Don't Think in Dialogs, Interactions and Features! Use Models Instead!

For some days I read an article in ObjectSpektrum by Ralf Westphal about his understanding of an agile architecture. As we know, there is no clear definition for that term, so the interpretation field is quite big, from design process up to continuous delivery. I was interesting what Ralf would like to say about agile architecture as I knew some of his interesting projects before (e.g. http://www.clean-code-developer.de/).

He rightly claims that there is a gap between requirements and, what he calls, logic (understood as implementation). Agile architecture should help to reduce this gap. This requirements are defined with the help of User-Stories, that mostly do not have direct mapping in the software structure. They have to be transformed into containers with logic, called modules. He reasons that these modules exist in various forms, from small functions, throw-out classes and libraries, up to services. This is however a quite technical view on a software system, so Ralf created another model that is defined as follows (with respect to the first one):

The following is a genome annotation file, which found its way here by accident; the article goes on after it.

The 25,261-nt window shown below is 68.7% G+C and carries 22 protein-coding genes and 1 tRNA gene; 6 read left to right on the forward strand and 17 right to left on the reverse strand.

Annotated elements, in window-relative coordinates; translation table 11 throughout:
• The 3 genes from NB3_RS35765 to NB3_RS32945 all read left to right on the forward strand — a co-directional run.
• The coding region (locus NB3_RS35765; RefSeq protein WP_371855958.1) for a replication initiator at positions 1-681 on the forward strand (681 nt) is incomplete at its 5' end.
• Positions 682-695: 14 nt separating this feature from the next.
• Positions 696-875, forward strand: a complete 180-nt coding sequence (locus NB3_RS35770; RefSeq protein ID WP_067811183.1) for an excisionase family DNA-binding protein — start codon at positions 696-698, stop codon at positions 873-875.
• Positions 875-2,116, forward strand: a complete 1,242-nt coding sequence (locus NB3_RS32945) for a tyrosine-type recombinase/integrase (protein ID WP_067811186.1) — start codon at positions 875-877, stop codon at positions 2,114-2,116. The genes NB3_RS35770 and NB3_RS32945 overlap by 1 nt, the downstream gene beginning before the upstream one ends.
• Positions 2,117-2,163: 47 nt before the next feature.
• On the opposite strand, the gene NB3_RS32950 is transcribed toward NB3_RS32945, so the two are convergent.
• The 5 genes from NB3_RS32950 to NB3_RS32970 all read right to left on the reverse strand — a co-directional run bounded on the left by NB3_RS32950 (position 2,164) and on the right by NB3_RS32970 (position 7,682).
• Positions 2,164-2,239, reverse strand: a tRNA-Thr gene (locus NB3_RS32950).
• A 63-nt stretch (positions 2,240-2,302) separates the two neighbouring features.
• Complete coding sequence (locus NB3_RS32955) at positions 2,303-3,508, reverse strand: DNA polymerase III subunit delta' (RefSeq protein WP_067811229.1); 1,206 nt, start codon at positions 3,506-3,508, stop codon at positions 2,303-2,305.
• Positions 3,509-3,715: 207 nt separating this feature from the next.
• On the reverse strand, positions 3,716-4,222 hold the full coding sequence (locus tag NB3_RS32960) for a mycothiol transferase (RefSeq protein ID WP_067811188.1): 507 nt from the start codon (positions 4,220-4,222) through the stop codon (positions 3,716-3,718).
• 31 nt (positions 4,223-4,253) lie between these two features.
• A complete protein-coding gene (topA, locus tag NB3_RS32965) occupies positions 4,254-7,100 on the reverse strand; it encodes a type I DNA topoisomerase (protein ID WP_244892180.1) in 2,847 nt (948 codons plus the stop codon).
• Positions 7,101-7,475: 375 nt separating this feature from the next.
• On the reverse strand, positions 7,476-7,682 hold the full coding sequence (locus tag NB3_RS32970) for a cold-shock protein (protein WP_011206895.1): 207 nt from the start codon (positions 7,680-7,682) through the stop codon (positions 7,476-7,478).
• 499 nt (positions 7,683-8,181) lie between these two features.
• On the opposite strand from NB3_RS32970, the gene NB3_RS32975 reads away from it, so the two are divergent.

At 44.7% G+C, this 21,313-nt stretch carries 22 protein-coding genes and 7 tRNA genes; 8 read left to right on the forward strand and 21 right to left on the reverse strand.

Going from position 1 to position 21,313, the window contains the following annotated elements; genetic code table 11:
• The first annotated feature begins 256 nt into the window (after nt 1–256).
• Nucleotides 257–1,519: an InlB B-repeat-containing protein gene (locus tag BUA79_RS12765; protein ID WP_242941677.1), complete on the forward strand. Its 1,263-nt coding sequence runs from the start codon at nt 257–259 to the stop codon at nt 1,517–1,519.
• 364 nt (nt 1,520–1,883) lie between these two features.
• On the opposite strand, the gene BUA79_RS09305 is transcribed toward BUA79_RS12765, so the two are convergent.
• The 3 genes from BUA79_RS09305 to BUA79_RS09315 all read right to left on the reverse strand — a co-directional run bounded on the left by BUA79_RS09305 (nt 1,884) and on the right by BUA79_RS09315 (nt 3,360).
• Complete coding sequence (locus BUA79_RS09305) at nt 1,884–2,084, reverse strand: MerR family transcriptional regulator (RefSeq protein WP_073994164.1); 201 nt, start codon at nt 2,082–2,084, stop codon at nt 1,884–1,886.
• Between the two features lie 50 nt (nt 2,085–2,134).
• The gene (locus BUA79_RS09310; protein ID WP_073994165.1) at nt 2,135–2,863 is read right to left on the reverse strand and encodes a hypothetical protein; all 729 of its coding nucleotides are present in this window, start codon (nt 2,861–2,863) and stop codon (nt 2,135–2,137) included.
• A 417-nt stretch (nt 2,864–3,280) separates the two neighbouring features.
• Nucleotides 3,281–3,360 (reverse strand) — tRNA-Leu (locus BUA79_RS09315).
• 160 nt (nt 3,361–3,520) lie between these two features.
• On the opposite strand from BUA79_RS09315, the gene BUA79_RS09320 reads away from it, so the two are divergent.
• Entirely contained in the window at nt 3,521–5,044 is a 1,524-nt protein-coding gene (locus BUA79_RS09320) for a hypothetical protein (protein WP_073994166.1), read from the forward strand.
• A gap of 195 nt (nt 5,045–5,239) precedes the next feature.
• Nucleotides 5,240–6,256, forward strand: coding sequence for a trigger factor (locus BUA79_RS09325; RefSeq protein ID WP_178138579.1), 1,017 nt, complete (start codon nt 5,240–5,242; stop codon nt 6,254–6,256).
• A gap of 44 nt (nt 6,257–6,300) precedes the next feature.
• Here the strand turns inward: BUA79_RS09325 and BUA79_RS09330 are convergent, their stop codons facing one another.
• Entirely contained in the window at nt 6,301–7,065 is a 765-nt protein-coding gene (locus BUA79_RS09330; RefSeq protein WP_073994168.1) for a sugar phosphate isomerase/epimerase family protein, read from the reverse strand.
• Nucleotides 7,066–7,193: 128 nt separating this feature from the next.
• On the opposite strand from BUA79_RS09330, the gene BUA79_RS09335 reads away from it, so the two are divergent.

• Software system
  • Applications of a software system (map to services)
  • Dialogs of an application (map to classes)
  • Interactions of a dialog (map to functions)
  • Features of a interaction (map to functions as well)
This second model is used to correlate User-Stories with its "module-oriented increments" which can be in turn, as described above, mapped into modules:

Pic. Correlation between User-Stories and module-oriented increments by Ralf Westphal

I have seen lot of systems built like this, and in my opinion it is not a proper way for designing a software system where an agile architecture is used in context of closing the gap between requirements and logic.